Accounting and Sustainability Measurement The goals of measurement has expanded to three areas (TBL) No single universally appropriate unit of measure that correspond to the stakeholders and their needs. Measures are challenged by trade-offs between services/ stakeholders: –Trade-offs in environmental measures, i.e., carbon poisoning or arsenic poisoning (Robins 2006), or employee well-being, i.e., maternity leave or housing (Norman and MacDonald 2004). –inter-generational issues, i.e., achieving social, economic and health and safety objectives should not occur at the expense of future generations –Global and regional issues are driven by staleholder priorities and trade-offs (social work in one region as opposed to environmental in another)
Accounting and Sustainability Corporate Governance Could stakeholder engagement or dialogue be nothing more than Corporate spin when the ultimate goal is to pursue the business goals or the business case for sustainability (Roberts 2003) Transparency and empowerment of stakeholders necessary to hold the accounters to account (e.g., Cooper and Owen 2007, p.653) There are wide variations on outcomes because of the voluntary nature of the governance mechanisms. e.g., three specific initiatives provide guidance on assurance statements, AA1000 Assurance Standard (AA1000AS), the GRI Initiative, and ISAE 3000 (published by the International Auditing and Assurance Standards Board).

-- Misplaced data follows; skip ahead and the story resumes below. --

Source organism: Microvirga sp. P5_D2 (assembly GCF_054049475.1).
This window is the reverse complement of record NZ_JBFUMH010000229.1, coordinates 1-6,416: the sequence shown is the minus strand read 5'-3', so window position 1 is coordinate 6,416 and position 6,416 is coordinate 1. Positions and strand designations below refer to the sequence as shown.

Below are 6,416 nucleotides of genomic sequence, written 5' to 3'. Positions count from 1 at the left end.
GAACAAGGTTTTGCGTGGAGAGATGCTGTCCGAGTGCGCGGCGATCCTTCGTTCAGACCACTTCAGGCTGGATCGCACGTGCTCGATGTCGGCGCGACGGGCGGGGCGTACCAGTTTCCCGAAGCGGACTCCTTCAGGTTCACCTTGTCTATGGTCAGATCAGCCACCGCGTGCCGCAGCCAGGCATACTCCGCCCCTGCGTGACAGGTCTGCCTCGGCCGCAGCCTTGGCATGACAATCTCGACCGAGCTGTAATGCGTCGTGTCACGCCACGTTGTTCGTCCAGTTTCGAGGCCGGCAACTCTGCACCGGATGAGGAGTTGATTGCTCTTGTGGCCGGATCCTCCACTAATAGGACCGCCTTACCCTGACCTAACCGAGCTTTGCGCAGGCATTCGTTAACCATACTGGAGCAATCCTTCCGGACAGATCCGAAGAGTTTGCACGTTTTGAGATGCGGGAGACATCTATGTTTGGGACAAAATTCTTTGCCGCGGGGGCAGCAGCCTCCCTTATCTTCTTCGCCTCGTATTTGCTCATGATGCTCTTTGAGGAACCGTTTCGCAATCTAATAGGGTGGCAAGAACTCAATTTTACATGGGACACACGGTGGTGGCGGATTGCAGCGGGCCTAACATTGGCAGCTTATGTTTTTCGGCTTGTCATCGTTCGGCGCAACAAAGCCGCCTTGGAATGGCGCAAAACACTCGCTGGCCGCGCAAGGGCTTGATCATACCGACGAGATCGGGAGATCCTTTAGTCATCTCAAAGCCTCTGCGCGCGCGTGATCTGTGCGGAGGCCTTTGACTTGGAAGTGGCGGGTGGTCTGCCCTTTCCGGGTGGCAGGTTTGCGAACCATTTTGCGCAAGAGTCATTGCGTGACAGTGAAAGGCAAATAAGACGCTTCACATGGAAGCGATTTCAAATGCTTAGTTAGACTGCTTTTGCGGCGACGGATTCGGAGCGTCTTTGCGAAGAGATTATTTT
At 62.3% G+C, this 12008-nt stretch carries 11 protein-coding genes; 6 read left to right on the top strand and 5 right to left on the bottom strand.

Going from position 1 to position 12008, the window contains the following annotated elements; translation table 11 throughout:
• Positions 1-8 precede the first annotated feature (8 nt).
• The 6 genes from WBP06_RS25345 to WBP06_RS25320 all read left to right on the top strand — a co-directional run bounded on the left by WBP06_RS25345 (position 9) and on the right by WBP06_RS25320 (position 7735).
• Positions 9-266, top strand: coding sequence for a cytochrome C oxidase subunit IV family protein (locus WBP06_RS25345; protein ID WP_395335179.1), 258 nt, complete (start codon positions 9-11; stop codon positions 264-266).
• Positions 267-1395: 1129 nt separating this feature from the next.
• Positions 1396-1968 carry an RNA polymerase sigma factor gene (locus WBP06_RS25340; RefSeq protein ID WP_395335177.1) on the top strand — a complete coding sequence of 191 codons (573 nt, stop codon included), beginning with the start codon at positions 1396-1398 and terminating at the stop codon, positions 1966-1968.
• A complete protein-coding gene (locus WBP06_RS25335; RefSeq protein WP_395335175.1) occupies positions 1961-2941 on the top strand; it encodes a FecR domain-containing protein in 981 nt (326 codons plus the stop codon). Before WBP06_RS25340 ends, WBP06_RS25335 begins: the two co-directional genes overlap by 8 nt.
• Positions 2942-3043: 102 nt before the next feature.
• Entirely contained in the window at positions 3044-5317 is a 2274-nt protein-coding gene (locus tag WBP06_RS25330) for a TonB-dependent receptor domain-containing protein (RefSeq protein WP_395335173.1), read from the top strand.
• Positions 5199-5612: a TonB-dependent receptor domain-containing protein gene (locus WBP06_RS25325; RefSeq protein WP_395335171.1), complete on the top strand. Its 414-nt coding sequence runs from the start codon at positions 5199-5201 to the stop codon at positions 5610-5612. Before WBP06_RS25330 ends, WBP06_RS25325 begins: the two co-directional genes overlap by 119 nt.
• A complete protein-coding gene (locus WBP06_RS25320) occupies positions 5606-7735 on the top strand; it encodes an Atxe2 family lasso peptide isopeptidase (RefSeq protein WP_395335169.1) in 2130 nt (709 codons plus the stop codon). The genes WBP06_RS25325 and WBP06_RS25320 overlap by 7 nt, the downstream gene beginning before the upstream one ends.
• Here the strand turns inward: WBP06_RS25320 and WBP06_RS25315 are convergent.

Sustainability Reporting GRI is used to illustrate the concepts using guidelines and reports available online (GRI website and the CorporateRegister.com) GRI is the foremost and most organized institution facilitating sustainability reporting Using the GRI reports and narrowing to Metals industry: –Total GRI reports (3176) using G3 reporting format (1360) –This constituted about 17% of all sustainability reports –Metal industry, only 12% of all sustainability reports use GRI reports